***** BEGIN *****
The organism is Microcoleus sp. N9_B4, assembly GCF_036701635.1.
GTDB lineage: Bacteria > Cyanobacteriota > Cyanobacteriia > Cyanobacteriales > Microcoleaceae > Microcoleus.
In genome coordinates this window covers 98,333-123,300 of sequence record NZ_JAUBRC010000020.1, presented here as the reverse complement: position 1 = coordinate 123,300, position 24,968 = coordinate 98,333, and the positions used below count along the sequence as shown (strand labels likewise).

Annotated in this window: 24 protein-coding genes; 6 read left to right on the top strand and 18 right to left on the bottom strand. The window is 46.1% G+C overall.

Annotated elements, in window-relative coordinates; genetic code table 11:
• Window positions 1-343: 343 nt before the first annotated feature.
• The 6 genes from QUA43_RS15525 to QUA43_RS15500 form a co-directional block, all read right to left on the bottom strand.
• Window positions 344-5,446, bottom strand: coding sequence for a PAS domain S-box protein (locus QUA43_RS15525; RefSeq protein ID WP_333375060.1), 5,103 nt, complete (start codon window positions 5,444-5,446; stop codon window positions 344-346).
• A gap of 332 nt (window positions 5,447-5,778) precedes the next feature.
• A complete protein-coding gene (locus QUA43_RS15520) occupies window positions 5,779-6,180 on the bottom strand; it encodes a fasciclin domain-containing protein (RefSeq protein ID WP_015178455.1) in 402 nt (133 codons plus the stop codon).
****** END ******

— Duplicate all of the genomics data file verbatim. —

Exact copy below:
The organism is Microcoleus sp. N9_B4, assembly GCF_036701635.1.
GTDB lineage: Bacteria > Cyanobacteriota > Cyanobacteriia > Cyanobacteriales > Microcoleaceae > Microcoleus.
In genome coordinates this window covers 98,333-123,300 of sequence record NZ_JAUBRC010000020.1, presented here as the reverse complement: position 1 = coordinate 123,300, position 24,968 = coordinate 98,333, and the positions used below count along the sequence as shown (strand labels likewise).

Annotated in this window: 24 protein-coding genes; 6 read left to right on the top strand and 18 right to left on the bottom strand. The window is 46.1% G+C overall.

Annotated elements, in window-relative coordinates; genetic code table 11:
• Window positions 1-343: 343 nt before the first annotated feature.
• The 6 genes from QUA43_RS15525 to QUA43_RS15500 form a co-directional block, all read right to left on the bottom strand.
• Window positions 344-5,446, bottom strand: coding sequence for a PAS domain S-box protein (locus QUA43_RS15525; RefSeq protein ID WP_333375060.1), 5,103 nt, complete (start codon window positions 5,444-5,446; stop codon window positions 344-346).
• A gap of 332 nt (window positions 5,447-5,778) precedes the next feature.
• A complete protein-coding gene (locus QUA43_RS15520) occupies window positions 5,779-6,180 on the bottom strand; it encodes a fasciclin domain-containing protein (RefSeq protein ID WP_015178455.1) in 402 nt (133 codons plus the stop codon).